The next factor is how easily the fish can be bred once in captivity. Take the Platy for example. This fish is so easy to breed that many people do it by accident. But compare that to an L-number plec that by and large don't breed that easily in captivity. If you want one of these guys, someone has to locate them in their natural habitat, catch them (a huge task in itself), keep them alive while travelling to an airport, and then go through the processes listed above. Also, for several months of the year the Amazon river system is in flood, making things much more difficult.
As many people know, when you travel on an aircraft, the weight of the luggage that you want to take is a crucial factor, and water is heavy.
The average size of a polystyrene box is 60 x 45cm/24 x 18". Fish are packed in the minimum amount of water possible to lessen airfreight charges and the more fish that will fit into each box the better, as the bill can be split between each fish accordingly.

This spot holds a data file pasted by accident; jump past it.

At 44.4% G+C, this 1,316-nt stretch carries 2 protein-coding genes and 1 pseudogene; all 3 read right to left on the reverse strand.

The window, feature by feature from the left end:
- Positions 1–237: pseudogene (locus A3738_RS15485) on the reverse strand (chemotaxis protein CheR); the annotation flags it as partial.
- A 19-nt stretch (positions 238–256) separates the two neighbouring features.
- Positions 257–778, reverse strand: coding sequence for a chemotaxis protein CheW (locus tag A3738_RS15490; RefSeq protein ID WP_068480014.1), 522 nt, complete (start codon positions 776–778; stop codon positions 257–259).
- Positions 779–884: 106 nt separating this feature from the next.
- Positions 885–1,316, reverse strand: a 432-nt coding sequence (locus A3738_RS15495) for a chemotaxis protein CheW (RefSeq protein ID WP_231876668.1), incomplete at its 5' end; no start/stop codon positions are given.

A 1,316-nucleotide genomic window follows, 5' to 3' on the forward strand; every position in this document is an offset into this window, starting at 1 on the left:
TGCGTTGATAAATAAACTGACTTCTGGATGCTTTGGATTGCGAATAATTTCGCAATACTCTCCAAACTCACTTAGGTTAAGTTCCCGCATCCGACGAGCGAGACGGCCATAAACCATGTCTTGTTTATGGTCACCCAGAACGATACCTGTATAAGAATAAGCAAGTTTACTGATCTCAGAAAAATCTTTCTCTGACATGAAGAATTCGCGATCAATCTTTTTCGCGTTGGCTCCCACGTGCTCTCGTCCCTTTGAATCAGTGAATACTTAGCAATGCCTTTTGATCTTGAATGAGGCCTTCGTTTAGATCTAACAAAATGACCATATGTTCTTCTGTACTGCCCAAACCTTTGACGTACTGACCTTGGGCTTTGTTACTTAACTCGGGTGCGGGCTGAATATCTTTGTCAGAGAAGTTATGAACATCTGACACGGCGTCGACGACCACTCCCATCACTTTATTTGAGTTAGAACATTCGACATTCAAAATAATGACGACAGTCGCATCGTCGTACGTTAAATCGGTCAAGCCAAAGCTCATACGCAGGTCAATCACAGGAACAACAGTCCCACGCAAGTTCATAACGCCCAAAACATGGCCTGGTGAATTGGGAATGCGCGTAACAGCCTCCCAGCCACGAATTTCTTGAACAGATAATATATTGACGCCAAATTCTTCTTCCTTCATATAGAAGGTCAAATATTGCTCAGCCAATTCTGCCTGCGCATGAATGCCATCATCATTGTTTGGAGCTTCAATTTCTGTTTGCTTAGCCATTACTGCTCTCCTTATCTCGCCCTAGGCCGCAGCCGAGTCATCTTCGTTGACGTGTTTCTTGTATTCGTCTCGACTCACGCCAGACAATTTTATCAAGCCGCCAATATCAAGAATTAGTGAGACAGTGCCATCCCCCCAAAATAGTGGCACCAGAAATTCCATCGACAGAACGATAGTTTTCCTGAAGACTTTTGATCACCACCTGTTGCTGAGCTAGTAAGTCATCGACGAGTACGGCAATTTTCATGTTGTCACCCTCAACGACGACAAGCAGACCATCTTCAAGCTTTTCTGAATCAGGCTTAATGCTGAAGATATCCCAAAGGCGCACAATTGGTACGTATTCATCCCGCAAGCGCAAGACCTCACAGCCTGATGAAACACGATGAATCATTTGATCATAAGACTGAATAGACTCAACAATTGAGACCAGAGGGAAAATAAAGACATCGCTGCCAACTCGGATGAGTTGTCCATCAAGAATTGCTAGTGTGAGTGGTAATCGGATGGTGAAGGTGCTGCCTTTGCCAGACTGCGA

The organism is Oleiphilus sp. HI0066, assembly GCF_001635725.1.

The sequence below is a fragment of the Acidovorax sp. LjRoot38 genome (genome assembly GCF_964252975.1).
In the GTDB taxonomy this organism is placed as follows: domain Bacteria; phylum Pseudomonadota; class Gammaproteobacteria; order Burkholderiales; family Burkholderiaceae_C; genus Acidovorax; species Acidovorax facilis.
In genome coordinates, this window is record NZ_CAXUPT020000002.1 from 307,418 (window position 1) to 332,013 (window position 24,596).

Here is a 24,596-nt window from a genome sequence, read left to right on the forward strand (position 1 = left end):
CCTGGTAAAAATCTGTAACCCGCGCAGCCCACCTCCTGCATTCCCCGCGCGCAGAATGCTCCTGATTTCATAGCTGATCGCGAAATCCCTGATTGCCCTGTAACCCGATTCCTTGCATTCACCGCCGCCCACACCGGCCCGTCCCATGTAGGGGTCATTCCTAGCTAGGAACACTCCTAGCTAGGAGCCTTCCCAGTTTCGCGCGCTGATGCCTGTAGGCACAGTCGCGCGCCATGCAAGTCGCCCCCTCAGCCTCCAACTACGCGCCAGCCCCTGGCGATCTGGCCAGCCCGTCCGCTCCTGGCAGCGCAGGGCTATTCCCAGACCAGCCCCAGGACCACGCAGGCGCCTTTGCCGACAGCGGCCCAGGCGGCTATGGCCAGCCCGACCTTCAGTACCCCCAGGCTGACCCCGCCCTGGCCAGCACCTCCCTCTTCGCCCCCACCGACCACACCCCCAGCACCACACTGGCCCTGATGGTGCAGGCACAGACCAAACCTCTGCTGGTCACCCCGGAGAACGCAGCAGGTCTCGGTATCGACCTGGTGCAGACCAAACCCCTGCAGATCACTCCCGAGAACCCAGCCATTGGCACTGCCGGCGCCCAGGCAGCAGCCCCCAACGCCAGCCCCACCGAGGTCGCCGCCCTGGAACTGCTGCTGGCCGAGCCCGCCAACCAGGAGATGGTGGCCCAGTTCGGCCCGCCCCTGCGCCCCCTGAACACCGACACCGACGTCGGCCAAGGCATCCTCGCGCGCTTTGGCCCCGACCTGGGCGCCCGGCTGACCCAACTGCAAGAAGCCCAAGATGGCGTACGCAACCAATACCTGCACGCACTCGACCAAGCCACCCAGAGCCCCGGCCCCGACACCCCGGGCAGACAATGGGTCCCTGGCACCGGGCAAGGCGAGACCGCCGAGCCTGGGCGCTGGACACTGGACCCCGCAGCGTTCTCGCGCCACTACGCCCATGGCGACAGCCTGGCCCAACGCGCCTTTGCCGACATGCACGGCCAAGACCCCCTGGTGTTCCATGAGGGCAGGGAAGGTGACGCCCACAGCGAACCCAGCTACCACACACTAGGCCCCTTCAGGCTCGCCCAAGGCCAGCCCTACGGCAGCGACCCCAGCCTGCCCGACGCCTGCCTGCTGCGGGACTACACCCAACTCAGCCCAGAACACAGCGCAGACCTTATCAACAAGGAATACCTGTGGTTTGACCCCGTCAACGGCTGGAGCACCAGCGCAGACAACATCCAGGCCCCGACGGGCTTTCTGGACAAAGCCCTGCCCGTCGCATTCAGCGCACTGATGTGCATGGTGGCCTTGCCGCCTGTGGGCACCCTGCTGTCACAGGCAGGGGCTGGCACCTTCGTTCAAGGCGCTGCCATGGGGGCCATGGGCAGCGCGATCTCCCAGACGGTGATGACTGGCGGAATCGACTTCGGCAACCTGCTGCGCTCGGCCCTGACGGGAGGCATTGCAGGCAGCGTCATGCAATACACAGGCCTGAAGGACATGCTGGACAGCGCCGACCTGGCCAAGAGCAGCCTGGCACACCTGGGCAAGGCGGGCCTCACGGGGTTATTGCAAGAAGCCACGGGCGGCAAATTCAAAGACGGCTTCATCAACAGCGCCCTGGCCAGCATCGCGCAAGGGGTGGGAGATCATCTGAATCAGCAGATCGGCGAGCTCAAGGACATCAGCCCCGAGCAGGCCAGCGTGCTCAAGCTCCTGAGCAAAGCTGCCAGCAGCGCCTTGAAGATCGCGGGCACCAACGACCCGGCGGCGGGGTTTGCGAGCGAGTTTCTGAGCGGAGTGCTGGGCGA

Small fish like tetras can be packed many hundreds to a box, making airfrieght charges for each fish just a few pence. But a 30cm/12" L-number plec must travel alone, incurring a whopping charge for its air travel.
If a fish is a white or albino version of a species that rarely produces albino variants, then the price just rockets. We've found an albino Adonis plec and knifefish on lists for £500 in the past - and an albino Red-eye arowana for an eye-watering £350,000!
When it comes to expensive fish, it's the oddballs that tend to be the priciest.
We found this white Australian lungfish (reportedly the only one in the world back then) at £27,000 a few years back.